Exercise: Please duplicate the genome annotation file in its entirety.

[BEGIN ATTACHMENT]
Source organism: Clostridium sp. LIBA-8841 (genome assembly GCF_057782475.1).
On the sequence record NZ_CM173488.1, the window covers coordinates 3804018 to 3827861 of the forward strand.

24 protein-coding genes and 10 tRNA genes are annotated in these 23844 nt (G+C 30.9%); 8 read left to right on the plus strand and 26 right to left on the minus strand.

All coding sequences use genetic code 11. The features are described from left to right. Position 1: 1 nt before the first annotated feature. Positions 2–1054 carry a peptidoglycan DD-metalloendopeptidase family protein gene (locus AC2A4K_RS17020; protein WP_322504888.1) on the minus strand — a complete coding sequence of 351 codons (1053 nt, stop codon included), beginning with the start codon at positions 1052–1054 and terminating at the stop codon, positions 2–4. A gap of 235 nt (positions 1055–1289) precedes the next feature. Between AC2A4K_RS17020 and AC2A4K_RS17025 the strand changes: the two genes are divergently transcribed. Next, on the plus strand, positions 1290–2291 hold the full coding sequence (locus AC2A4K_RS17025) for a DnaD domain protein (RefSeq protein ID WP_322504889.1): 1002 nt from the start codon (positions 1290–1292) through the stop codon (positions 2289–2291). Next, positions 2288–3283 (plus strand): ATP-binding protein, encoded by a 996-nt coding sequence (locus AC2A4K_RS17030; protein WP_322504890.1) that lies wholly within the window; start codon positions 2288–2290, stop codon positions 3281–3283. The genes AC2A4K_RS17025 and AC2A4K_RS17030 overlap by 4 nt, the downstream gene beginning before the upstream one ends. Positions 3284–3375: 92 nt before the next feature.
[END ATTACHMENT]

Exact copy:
Source organism: Clostridium sp. LIBA-8841 (genome assembly GCF_057782475.1).
On the sequence record NZ_CM173488.1, the window covers coordinates 3804018 to 3827861 of the forward strand.

24 protein-coding genes and 10 tRNA genes are annotated in these 23844 nt (G+C 30.9%); 8 read left to right on the plus strand and 26 right to left on the minus strand.

All coding sequences use genetic code 11. The features are described from left to right. Position 1: 1 nt before the first annotated feature. Positions 2–1054 carry a peptidoglycan DD-metalloendopeptidase family protein gene (locus AC2A4K_RS17020; protein WP_322504888.1) on the minus strand — a complete coding sequence of 351 codons (1053 nt, stop codon included), beginning with the start codon at positions 1052–1054 and terminating at the stop codon, positions 2–4. A gap of 235 nt (positions 1055–1289) precedes the next feature. Between AC2A4K_RS17020 and AC2A4K_RS17025 the strand changes: the two genes are divergently transcribed. Next, on the plus strand, positions 1290–2291 hold the full coding sequence (locus AC2A4K_RS17025) for a DnaD domain protein (RefSeq protein ID WP_322504889.1): 1002 nt from the start codon (positions 1290–1292) through the stop codon (positions 2289–2291). Next, positions 2288–3283 (plus strand): ATP-binding protein, encoded by a 996-nt coding sequence (locus AC2A4K_RS17030; protein WP_322504890.1) that lies wholly within the window; start codon positions 2288–2290, stop codon positions 3281–3283. The genes AC2A4K_RS17025 and AC2A4K_RS17030 overlap by 4 nt, the downstream gene beginning before the upstream one ends. Positions 3284–3375: 92 nt before the next feature.